I'd love to know more about your personal experience. 

As for why I'm asking...I guess I'm trying to get a handle on what my experiences have been, exactly. I'm still trying to understand what the difference is between an A&P event and a fruition. I'm trying to understand why my experiences don't seem to line up neatly with anything I've read. Or, maybe they do, and I just don't understand the language very well. Do you want more specifics?

RE: Fruitions at different paths
Answer
9/2/19 6:29 PM as a reply to spatial.
I’m looking forward to Chris’ input. But I can answer one straight away. The A&P is an event. The fruition is a non-event. That is, the first is experienced. The second is not experienced in any way. So there’s a very big difference. If you experienced something and are wondering if it’s this or that, then it’s definitely not a fruition. 

RE: Fruitions at different paths
Answer
9/2/19 7:12 PM as a reply to Paul.
Paul:
I’m looking forward to Chris’ input. But I can answer one straight away. The A&P is an event. The fruition is a non-event. That is, the first is experienced. The second is not experienced in any way. So there’s a very big difference. If you experienced something and are wondering if it’s this or that, then it’s definitely not a fruition. 


So I hear! But, even this language makes no sense to me. If you didn't experience anything, how do you know something happened? Even if there is a total gap in experience, if the gap is recognized upon returning, that is itself an experience. Do you get what I mean?

What makes this more confusing for me is that if I pay attention, I can see gaps in my experience all the time. What's the difference between a "normal" gap and a fruition? What if some of those gaps are currently being perceived by me because in the past they were actual fruitions, but now they are simply normal gaps?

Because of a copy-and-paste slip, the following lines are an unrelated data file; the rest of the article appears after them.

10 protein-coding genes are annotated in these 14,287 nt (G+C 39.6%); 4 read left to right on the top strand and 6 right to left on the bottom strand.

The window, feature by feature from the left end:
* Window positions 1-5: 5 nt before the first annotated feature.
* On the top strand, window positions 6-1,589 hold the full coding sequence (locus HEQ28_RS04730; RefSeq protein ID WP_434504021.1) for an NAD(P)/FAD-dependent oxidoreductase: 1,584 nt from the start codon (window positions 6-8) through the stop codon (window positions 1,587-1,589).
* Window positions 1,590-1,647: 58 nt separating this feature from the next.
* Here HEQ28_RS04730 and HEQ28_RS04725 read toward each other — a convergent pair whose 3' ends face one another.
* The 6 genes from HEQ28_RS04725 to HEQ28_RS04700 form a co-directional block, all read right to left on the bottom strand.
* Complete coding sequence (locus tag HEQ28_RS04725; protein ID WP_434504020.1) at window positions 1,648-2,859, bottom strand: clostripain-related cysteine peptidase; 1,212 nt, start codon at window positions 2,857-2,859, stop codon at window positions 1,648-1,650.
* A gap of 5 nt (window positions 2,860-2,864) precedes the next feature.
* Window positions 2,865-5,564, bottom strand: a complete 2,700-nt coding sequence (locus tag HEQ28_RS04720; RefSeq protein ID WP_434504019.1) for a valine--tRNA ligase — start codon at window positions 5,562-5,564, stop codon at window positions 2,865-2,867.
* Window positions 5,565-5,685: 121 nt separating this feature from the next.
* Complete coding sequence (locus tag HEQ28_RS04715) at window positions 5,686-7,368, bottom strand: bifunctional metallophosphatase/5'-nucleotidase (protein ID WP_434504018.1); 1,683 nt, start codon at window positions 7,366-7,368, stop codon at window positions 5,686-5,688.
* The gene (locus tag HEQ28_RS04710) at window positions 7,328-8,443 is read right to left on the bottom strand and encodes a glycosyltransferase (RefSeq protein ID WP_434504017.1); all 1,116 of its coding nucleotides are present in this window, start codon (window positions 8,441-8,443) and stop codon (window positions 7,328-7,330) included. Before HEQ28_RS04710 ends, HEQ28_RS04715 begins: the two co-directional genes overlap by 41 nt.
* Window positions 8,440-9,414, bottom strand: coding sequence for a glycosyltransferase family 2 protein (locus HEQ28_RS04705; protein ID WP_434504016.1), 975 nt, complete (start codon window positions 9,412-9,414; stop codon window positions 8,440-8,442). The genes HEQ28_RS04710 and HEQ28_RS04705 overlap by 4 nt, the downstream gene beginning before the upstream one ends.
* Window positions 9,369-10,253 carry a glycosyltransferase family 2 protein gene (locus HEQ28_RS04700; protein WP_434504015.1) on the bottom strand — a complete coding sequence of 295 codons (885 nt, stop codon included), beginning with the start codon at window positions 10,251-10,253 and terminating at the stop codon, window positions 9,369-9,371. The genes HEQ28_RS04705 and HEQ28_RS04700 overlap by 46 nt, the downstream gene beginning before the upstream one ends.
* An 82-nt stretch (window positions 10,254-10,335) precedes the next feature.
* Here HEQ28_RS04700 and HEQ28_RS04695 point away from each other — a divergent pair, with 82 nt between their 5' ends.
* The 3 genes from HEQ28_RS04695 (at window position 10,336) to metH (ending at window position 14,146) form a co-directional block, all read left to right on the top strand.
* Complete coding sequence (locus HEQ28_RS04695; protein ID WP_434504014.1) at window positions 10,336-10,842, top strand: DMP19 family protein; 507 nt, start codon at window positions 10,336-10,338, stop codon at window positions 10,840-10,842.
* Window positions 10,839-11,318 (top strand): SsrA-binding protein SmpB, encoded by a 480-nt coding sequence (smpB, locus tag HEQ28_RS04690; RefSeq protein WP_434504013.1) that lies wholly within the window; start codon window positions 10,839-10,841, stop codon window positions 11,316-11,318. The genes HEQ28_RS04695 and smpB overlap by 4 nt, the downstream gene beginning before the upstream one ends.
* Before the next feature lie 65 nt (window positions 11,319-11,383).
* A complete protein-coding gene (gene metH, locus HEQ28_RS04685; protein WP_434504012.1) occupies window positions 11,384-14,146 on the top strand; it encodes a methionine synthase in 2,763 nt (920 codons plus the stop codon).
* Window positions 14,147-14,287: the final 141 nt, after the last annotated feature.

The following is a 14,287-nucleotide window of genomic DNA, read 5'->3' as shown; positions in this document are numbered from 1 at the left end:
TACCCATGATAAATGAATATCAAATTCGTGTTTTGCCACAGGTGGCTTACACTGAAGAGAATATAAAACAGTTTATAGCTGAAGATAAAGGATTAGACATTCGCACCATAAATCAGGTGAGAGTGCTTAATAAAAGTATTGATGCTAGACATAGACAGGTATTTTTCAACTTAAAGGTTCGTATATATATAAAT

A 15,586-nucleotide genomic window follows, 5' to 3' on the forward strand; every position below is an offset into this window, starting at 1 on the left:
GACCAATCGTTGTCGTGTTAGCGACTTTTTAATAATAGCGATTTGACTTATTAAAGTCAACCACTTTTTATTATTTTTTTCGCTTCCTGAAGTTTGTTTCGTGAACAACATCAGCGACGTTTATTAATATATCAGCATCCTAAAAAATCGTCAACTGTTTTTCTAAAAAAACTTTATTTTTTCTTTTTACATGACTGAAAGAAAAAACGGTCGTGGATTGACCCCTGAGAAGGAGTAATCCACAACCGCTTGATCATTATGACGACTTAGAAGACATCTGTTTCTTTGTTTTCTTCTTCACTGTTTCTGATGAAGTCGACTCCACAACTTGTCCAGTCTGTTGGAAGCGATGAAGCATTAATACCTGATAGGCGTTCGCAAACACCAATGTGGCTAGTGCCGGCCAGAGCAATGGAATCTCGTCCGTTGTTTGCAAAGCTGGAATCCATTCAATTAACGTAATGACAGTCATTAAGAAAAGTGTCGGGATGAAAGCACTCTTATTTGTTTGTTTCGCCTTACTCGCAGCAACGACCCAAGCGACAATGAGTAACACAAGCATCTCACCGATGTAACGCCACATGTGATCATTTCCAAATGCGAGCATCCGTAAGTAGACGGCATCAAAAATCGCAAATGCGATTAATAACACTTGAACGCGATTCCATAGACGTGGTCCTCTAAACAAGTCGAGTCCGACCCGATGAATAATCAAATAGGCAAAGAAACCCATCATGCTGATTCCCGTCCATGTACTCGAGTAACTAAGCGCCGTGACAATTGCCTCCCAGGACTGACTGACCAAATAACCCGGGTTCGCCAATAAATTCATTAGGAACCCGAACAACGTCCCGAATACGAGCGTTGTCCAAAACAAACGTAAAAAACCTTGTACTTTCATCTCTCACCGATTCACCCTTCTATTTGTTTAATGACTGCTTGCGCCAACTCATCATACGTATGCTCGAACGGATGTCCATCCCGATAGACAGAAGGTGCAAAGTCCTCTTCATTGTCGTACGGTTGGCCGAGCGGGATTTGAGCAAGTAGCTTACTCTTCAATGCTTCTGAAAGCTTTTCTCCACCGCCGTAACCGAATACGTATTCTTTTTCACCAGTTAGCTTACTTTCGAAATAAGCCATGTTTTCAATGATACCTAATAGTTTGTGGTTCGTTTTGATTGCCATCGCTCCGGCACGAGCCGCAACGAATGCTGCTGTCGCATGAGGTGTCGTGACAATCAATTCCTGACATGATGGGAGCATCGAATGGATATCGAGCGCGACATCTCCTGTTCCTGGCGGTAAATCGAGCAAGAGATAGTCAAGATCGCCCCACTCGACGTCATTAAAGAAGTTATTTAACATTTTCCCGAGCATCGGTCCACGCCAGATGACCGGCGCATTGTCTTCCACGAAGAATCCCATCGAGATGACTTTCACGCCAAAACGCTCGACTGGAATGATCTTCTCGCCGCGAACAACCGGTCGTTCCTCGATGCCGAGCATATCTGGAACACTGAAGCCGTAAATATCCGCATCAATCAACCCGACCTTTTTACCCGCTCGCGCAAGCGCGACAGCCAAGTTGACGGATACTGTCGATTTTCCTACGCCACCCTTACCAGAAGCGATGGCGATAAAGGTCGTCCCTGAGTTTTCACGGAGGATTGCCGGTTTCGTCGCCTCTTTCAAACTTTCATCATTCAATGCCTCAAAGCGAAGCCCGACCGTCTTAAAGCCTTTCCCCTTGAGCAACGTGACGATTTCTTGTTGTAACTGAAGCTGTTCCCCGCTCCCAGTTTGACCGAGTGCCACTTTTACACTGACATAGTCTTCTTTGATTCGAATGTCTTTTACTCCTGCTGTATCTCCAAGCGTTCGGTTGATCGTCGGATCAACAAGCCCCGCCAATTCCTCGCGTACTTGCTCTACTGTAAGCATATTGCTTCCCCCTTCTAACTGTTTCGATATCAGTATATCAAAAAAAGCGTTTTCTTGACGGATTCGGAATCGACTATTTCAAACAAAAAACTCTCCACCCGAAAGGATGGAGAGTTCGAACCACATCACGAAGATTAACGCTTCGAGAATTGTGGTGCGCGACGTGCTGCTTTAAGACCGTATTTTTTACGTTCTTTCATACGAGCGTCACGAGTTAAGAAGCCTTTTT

RE: Fruitions at different paths
Answer
9/2/19 7:57 PM as a reply to spatial.
In other words:

It would seem that the defining event of the fruition is actually the "recognition event". This implies that the mind views this event as something Really Big. Otherwise, the fruition would pass by completely unnoticed. It stands to reason that over time, the novelty of the recognition event will wear off. After that point, what substance does the fruition have?

RE: Fruitions at different paths
Answer
9/3/19 4:07 AM as a reply to spatial.
spatial, these are all interesting points to mull over, but they’re not really getting to grips with the facts here. Imagine you’re sitting at your computer when suddenly the screen goes black, then there’s a ding sound and it starts up from scratch, unpacking the OS, opening the last-used apps, bringing up recently saved files, etc. It’s like that. So, you noticed the computer was running, then suddenly starting up from scratch. But your questions are like asking what happened in the computer’s system during the second or so it was completely down. Simple - nothing.

On your second quandary, you notice it because suddenly all the stuff that was running has vanished and you’re observing bits and pieces of cognition booting up again. As for what happened in between - nothing. I can assure you that being confused by this is a very normal reaction. No less so than when you go through it many times a day and wonder ‘What the hell good is this?’ The scriptures, and traditional teachers, will tell you something or other about Nibbana. But what I’ve noticed is it’s like bathing the mind in the most wondrously comfortable jacuzzi. You’re not actually present for it, but afterwards you have this ‘clean,’ pure, ‘reset,’ everything gone, emptiness, nothingness sense which leads to a lingering very deep peacefulness. So I’m guessing that’s what it’s all about. Allowing the mind to ‘crap’ itself and start up afresh means you find yourself sitting (or lying) in stillness, silence, peacefulness, several times a day. With enough exposure to that, it imbues the mind with a new baseline of calm, patience, forbearance, etc. I guess. Just my experience and input. One teacher told me it disappoints him a lot to see people get a path then leave retreat, because the good stuff is in the bathing of the mind in fruitions. According to him. 

If I can anticipate a follow-up question - something re what happens ‘in the gap’ that leaves you feeling refreshed - that’s falling into the old trap again of looking for something in the gap. In fact, nothing happens, and it’s the coming back from that absence of everything which leaves the mind feeling purified, if you will. I hope that helps!